Do You Reward Mediocrity?

rewardedIf you knew a substance was poisonous to someone else’s health, would you give it to them? Of course not, you’d give them a tonic to help cure what ails them. You’d do all you had in your power to make them better, stronger and healthier. And yet, in our culture today we dole out a toxic dose of average all the time, hurting the leaders of tomorrow. 

When did excellence become D level? At times it seems we tolerate so much, that sameness and status quo are the only things that are rewarded. From 1st grade to the graduating senior, kids are pressured to be quiet, include others and rave about even the worst of performers. Everyone gets a pat on the head and a pass. Kids dress like each other, talk like each other and blend to survive. If you stand up for a higher value or a higher power, you may as well be shunned because you will be judged for judging. Those who are A level students are mocked and teased. Grade point curves bridge the gap between the high performers and the less than average.

The Curve
Recently I spoke to a college student form a South Florida university in Broward who was so angry about the grade point curve in her class. She had the highest grade in a science final exam. The grade beneath hers was almost 40 points lower. Hers wasn’t curved up since it already was an A, but the D- was rewarded as an A-. Houston, we have a problem when individuality is blurred and excellence goes unnoticed in a sea of homogeneous apathy and laziness. As for the D student, I can imagine they might say, “Hey, that’s perfect! Win-win! I did nothing and came out great!” No worries in our popular society, everyone’s a winner and worthy of high salaries and a reality TV program. The entitlement message is everywhere: You are PERFECT just the way you are.

But, is that the truth? For the one who studied to get the A, it’s hypocrisy and tragedy. What happens is eventually, beaten down by the system, the bright are encouraged to shine less. Truly, there seem to be no winners or losers in our present cultural mindset at large. In our speech, our school, our workforce and our government all people are treated equally as most eligible to succeed. And the older generation of baby boomers is working harder than ever to overcompensate.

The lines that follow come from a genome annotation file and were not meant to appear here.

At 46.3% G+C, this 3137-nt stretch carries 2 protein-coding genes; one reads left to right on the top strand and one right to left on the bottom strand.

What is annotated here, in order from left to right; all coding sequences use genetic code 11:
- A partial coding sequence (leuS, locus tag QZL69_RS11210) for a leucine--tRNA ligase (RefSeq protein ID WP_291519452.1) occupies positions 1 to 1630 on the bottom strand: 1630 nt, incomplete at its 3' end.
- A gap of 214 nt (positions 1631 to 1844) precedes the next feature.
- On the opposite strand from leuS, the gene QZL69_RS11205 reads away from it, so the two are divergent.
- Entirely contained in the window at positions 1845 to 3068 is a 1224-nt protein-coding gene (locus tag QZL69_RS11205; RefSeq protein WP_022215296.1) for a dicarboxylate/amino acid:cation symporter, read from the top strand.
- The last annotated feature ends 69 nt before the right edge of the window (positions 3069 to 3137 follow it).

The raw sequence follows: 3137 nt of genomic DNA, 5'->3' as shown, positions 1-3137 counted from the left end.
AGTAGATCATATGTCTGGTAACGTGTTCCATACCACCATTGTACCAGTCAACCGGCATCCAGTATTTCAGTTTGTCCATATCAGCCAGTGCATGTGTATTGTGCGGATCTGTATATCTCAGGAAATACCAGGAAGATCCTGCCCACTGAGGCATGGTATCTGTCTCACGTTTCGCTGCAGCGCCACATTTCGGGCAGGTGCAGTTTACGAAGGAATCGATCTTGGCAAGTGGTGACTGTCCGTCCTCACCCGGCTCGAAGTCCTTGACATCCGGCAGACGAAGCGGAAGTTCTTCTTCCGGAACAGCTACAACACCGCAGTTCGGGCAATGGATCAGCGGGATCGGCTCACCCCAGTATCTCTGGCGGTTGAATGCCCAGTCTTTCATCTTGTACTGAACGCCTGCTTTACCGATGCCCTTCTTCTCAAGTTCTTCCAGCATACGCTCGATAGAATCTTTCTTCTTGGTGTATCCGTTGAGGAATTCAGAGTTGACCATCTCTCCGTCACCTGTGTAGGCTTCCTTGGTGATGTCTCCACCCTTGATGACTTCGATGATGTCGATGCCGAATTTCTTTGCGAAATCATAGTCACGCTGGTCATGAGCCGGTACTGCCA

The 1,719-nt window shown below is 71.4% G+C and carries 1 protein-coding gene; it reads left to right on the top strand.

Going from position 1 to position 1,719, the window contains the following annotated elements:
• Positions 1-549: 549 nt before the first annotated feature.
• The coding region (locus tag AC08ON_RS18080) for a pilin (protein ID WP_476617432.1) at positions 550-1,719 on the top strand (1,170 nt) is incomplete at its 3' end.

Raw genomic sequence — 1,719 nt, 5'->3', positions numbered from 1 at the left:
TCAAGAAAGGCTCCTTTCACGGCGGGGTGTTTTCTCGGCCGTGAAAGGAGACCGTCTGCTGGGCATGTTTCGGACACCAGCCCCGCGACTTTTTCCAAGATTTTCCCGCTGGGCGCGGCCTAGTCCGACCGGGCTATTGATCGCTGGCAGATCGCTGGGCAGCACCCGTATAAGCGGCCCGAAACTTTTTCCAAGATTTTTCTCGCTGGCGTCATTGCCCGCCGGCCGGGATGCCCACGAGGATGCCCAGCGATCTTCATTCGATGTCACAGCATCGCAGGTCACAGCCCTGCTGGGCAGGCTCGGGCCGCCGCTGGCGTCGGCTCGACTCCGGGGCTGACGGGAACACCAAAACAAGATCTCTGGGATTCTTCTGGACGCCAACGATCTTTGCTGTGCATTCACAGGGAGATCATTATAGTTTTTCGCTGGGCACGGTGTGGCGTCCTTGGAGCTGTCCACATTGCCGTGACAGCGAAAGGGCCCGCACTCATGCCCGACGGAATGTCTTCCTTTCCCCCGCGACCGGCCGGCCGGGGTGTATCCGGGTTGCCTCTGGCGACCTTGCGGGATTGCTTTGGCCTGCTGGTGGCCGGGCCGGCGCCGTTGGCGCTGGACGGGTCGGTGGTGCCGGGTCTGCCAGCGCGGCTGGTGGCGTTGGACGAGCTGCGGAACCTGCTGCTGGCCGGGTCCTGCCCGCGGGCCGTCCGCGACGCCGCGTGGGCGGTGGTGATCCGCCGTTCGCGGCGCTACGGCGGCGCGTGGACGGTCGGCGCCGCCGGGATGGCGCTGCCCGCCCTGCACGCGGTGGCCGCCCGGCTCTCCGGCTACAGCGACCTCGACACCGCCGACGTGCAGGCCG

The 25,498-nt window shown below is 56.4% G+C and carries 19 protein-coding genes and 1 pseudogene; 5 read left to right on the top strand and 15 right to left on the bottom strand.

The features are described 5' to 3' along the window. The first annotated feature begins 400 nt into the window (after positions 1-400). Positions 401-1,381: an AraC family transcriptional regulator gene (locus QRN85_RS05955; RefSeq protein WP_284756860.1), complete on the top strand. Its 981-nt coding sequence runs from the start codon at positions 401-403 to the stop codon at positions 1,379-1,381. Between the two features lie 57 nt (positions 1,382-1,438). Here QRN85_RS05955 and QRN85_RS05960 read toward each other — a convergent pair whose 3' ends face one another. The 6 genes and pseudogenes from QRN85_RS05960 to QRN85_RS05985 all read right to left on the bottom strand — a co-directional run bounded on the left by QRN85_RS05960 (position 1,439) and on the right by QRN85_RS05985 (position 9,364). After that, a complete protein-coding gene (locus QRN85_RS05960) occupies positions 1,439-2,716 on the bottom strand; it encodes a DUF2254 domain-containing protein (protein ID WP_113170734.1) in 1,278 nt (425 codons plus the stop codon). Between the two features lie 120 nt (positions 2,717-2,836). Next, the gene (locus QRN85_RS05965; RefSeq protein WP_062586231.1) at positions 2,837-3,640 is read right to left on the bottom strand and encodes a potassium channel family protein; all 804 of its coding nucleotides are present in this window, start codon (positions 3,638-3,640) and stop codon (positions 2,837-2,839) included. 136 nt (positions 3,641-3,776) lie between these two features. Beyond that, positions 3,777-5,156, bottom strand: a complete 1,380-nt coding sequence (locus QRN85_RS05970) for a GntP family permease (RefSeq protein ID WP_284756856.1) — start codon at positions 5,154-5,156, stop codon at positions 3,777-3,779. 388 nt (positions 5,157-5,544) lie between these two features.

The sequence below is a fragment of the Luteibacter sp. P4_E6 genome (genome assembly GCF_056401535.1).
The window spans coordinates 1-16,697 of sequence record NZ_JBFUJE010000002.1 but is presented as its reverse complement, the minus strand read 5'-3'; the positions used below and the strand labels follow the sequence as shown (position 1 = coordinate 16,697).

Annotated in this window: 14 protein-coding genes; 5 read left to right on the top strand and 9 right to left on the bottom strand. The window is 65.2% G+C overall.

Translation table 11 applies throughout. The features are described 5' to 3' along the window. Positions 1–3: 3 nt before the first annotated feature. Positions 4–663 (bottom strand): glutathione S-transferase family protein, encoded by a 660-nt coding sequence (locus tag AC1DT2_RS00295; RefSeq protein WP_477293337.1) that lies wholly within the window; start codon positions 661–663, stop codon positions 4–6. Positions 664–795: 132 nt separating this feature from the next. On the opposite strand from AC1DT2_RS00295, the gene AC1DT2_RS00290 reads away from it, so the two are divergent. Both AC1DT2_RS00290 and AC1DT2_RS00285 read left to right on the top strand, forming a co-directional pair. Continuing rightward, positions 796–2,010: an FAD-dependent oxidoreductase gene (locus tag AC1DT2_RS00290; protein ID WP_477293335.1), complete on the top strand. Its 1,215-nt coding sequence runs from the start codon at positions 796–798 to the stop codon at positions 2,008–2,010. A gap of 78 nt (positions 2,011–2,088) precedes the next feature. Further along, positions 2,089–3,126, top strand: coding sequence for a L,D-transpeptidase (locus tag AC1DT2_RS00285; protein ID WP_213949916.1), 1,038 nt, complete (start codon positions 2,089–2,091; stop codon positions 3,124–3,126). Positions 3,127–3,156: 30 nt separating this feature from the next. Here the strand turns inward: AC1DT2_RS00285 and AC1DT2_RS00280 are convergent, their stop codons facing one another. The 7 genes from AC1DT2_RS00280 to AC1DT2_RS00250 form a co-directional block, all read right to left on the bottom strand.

The fix

So how do we turn this around? Can we? The answer is a resounding YES WE CAN.

Through the ages, leaders have risen in the darkest of circumstances. I believe we are collectively primed for such a leadership movement. So let’s explore four practical ways we can fix what’s broken, beginning in our homes and maybe even in the mirror.

First, center yourself on God’s Word.

The Bible is the only book that won’t let us down when the storms of society rage on. That’s the tonic, the balm from Gilead that comforts us while showing us a better way. Pick 3 scriptures this week, which elevate a standard in your world and inspire you, and others, to excellence. For example, “Whatever your hand finds to do, do it with all your might” (Ecclesiastes 9:10).

Second, develop the leader within you.

Are leaders born or made? I’d say both. There are natural personalities and spiritual giftings that set leaders on their course. But the best leaders invest time in books and content which help them become better. Equip yourself to lead by example.

Third, instill family values and ethics everywhere.

Like the Crosby, Stills & Nash song proclaimed, “Teach your children well.” How can you lead the puffed up know-it-alls around you? Coach them. Ask open-ended questions that illicit change. Jesus did. A question does not point fingers but uncovers truth. Questions like, “How many husbands have you had?” So, become wildly curious. You’ll be more popular and you may rescue someone from being a legend in his or her own mind.
Finally, choose to stand out among the crowd.

I know a Rabbi who did this. He was a remarkable leader. Wiki definitions for the word “remarkable” and you will find words that describe “something different from the ordinary in a way that causes curiosity or suspicion.” If you think about that, Jesus did both. This uncommon rabbi gathered his motley crew and went to work demonstrating a new way of doing things. People were fascinated and followed or offended and off put. Regardless of what opinion camp they sorted into, they marveled at this extraordinary leader who did what he taught and threw off predictable norms. Not as a radical, although he has been called that, but as a timeless notable. He taught us that “even the Son of Man did not come to be served, but to serve, and to give his life as a ransom for many” (Mark 10:45). Powered by intrigue, people from all walks of life are still trying to figure out if he’s a liar, lunatic or Lord. So lead like Jesus, and change the world one remarkable conversation at a time.

Dr. Anne Arvizu is CEO of Christian Coaching International, Inc. and founder of The CCI Coach Institute. CCI equips leaders wanting to integrate the skills of professional coaching into their own lives for personal development, as well as gaining the certification they need to help others. Visit

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